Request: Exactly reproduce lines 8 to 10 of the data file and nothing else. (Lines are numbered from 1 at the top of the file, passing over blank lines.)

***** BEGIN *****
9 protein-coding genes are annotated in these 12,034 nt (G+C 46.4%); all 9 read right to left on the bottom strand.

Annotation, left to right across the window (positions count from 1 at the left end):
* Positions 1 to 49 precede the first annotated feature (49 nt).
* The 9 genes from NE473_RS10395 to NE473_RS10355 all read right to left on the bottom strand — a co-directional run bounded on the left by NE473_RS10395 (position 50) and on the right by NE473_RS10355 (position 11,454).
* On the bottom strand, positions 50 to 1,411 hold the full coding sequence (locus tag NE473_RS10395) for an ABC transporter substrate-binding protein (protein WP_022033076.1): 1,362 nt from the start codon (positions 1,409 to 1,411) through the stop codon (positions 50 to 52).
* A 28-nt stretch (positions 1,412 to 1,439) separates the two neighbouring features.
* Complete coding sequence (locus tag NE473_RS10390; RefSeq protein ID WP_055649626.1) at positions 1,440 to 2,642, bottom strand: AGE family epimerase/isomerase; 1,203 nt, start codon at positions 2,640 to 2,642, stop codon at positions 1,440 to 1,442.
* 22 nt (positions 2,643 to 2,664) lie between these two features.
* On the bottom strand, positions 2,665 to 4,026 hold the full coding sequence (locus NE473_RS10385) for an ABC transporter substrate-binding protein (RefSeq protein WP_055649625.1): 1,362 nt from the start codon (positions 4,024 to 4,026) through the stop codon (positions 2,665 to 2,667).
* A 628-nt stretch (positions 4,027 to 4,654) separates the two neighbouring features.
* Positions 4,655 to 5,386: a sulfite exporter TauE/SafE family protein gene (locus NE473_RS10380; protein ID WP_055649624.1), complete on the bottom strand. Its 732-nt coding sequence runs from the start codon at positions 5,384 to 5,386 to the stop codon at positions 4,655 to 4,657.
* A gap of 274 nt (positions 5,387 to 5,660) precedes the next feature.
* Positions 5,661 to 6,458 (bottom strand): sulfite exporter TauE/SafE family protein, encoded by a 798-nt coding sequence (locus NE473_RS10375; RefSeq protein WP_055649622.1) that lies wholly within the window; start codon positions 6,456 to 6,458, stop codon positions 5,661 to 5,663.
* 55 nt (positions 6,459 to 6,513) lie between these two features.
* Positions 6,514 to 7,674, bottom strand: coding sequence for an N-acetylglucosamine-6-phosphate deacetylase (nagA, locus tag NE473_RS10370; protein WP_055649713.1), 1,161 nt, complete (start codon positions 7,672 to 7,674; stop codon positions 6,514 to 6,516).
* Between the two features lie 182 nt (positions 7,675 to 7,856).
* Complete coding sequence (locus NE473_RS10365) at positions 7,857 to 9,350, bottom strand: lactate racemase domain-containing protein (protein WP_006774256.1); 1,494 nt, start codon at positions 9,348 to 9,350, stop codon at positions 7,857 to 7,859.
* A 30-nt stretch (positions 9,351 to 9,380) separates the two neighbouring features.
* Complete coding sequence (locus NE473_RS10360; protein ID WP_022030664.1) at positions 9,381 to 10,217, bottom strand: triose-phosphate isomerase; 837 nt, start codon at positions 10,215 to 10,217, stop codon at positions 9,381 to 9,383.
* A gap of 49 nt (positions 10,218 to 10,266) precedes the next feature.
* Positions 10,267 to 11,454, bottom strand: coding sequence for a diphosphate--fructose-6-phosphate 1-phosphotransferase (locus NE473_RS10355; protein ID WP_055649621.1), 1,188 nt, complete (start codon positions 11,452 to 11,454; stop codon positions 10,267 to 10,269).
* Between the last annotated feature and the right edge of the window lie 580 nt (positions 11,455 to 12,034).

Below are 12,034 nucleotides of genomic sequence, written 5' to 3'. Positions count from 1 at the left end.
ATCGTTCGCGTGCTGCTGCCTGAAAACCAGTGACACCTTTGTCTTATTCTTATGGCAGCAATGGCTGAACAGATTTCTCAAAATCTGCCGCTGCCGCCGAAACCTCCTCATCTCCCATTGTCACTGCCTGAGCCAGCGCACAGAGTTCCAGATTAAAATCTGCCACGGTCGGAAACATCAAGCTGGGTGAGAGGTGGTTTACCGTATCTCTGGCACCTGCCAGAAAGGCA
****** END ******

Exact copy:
* 22 nt (positions 2,643 to 2,664) lie between these two features.
* On the bottom strand, positions 2,665 to 4,026 hold the full coding sequence (locus NE473_RS10385) for an ABC transporter substrate-binding protein (RefSeq protein WP_055649625.1): 1,362 nt from the start codon (positions 4,024 to 4,026) through the stop codon (positions 2,665 to 2,667).
* A 628-nt stretch (positions 4,027 to 4,654) separates the two neighbouring features.